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View Diary: Anti-Orphan Politics in Russia Sends Messages of Intimidation and Hurts Orphans (16 comments)

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  •  The best outcome for Russian orphans... (0+ / 0-)

    ...is to be adopted in Russia. It would be great if the otherwise toxic energy of hurt national pride (politicized national pride, but then again it always is) could be put into developing adoption as an option for Russian families.

    You know, I sometimes think if I could see, I'd be kicking a lot of ass. -Stevie Wonder at the Glastonbury Festival, 2010

    by Rich in PA on Thu Jan 03, 2013 at 03:57:30 AM PST

    •  Did you read my post? (1+ / 0-)
      Recommended by:
      billmosby

      Dear Rich, thank you for your comment.  It'd be great if Russia was a country where people wanted to adopt their own Russian children, or wanted to make babies in the first place but the falling birth rate and the general desire to escape gets in the way of that.  

      •  Americans can't understand (0+ / 0-)

        It would be nice if every American could spend a few months living in the former Soviet Union.  They would be forced to open their eyes, and would come back with a new understanding.

        What struck me most about my few months there is that it's always been that way -- a place where the best thing you can do is flee.  As I wandered around and observed, I thought of my own grandparents and how they were lucky enough to flee a hundred years ago.  Who knows, if they hadn't, and had my family been lucky enough to survive the war, I might be there today, wondering how I could make it out.

        •  Most of the world sucks more than Russia (0+ / 0-)

          This notion that American parents have to rescue the children of the world by taking them to America, while pleasant individually, is messed-up as a large-scale phenomenon and the only surprising thing is that there are countries willing to go along with it.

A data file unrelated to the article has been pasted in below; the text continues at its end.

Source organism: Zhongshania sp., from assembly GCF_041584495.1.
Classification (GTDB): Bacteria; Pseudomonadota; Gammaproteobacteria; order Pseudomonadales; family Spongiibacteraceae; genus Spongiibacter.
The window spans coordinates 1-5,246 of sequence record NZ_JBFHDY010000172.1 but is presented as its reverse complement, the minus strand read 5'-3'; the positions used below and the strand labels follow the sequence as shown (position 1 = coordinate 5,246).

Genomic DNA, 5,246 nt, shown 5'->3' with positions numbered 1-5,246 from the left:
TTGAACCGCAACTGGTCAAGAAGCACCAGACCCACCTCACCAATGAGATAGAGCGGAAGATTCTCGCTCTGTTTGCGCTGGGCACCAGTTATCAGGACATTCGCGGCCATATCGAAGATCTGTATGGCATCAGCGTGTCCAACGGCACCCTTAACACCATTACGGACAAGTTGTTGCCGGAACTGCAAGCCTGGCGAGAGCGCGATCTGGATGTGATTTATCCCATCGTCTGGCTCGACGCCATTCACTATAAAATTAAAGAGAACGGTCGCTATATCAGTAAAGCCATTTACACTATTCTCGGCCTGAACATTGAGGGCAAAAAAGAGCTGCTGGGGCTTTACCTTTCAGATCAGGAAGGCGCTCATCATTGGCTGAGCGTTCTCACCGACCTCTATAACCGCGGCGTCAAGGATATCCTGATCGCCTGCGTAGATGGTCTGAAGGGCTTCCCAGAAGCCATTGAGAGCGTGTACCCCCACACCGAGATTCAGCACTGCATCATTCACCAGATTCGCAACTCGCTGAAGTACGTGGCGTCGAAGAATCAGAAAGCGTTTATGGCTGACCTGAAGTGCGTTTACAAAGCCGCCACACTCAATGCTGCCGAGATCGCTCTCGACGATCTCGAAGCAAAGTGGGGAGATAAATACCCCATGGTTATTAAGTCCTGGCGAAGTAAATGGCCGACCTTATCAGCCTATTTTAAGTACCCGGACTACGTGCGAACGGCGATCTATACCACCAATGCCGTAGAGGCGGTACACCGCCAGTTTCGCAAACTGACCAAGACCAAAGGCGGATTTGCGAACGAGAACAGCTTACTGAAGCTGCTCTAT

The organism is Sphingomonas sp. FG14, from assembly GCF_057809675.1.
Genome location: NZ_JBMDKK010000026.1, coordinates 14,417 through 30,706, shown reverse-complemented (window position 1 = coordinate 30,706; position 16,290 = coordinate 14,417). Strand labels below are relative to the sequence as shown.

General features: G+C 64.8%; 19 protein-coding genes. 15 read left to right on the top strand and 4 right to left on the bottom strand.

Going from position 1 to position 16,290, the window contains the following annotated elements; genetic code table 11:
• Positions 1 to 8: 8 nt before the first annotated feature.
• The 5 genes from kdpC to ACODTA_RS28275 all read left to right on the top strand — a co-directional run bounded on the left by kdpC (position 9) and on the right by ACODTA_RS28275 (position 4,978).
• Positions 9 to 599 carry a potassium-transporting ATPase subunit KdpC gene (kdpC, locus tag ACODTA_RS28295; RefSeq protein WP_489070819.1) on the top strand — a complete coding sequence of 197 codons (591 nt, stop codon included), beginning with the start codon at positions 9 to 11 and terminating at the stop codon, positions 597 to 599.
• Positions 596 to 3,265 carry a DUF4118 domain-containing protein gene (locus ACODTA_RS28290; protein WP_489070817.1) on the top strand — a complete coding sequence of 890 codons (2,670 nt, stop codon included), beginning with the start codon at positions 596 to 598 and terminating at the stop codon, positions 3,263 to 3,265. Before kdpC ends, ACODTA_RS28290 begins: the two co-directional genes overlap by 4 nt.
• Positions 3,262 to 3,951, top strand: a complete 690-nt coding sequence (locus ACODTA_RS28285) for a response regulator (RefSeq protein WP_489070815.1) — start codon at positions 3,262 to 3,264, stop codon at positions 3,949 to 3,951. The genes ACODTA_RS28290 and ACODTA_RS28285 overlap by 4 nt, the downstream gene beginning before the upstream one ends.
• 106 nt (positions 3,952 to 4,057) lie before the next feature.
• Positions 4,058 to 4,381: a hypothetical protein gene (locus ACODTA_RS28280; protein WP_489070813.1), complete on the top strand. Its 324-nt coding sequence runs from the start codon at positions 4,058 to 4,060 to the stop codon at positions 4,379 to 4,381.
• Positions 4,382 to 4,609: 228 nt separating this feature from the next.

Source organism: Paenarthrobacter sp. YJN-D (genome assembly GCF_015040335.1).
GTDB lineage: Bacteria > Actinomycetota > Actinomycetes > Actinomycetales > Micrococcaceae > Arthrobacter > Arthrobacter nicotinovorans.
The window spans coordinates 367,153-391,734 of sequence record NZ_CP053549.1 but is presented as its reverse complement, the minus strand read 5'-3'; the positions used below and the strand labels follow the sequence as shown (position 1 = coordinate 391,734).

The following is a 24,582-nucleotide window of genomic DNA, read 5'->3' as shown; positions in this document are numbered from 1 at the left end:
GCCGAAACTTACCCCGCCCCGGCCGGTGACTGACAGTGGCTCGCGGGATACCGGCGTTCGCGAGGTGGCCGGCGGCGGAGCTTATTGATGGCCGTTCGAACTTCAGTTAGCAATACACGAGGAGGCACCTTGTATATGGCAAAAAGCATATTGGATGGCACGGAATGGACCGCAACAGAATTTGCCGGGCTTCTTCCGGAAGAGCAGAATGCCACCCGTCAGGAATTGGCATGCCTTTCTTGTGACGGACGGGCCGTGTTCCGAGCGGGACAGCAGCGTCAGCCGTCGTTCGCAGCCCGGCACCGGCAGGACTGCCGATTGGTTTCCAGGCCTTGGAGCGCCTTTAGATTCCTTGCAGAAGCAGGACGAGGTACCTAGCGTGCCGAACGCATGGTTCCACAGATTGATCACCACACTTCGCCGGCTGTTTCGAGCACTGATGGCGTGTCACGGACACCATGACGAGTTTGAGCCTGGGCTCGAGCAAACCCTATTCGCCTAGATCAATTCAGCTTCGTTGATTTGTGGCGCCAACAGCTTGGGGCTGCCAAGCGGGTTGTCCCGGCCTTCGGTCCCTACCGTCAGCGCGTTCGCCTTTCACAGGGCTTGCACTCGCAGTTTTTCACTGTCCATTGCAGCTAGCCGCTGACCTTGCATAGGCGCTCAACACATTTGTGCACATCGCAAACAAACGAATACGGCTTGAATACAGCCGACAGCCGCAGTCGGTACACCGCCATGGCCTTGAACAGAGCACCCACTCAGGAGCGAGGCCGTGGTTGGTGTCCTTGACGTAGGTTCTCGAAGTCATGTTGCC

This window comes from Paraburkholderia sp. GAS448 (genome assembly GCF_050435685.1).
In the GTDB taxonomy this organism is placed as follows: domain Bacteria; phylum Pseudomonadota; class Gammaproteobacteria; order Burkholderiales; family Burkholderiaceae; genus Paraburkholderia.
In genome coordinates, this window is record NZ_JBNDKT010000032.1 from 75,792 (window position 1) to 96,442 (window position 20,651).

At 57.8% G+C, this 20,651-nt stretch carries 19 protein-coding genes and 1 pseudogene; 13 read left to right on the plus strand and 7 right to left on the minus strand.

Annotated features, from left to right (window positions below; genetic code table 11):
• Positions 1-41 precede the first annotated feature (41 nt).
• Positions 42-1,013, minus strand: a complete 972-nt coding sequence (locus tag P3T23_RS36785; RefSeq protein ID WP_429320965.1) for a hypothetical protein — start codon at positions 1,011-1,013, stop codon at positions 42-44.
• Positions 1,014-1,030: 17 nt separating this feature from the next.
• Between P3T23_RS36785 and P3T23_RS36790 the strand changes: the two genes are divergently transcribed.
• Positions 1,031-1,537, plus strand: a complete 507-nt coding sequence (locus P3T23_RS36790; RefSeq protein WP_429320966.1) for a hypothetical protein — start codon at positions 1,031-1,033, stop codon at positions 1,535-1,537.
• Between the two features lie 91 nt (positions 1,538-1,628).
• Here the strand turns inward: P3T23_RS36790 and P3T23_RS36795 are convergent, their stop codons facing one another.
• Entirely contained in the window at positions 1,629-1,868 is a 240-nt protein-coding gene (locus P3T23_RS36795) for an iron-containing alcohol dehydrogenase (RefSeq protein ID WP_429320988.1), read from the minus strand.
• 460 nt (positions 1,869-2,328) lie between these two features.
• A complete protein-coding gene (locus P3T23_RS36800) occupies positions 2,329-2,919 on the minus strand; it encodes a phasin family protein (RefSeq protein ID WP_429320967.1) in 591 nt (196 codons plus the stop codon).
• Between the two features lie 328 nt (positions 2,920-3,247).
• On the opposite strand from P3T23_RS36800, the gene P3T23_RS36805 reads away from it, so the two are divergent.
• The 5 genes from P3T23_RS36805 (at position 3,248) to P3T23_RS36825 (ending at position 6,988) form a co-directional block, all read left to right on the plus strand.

You know, I sometimes think if I could see, I'd be kicking a lot of ass. -Stevie Wonder at the Glastonbury Festival, 2010

          by Rich in PA on Thu Jan 03, 2013 at 06:55:55 AM PST

          [ Parent ]

          •  Most of the world? (0+ / 0-)

            Africa, yes.  They are subsistence farmers living in a sweltering land with dirt roads and unsafe water.  Russians have been reduced to living as subsistence farmers, living in a frozen land with dirt roads and unsafe water.  Oh, but they do have GazProm to sell them gas to keep warm in the winter, so that makes them better off than Africa.  

            One of the nice things about driving around in the former Soviet Union is that there is NO traffic.  For an American used to big city traffic jams, it seems like paradise.  Until you notice that on the few roads that are paved, there are traffic cops every 10km waiting for a bribe vigorously enforcing the speed limit.  

            Latin America, for all its poverty, is a lot better off than the former Soviet Union.  People have more cars and the public transportation is not as crowded.   The pace of development is slow, but year over year, things get better.  The former Soviet Union went over the cliff in '91, and for most people, they are still tumbling down, trying to hit bottom.  

            Eastern Europe is better off.  They rebuilt much faster after World War II so that they could be showplaces of Communist success.  Rebuilding at home, well that could wait.  As long as there was 5 square meters of housing per capita, the proletariat would have to be satisfied.

            There are a few Asian countries that Russians can look down on.  They are better off than the Afghanis and the North Koreans, but the list is longer of countries that have surpassed them: Vietnam, Indonesia, the Philippines, maybe even China.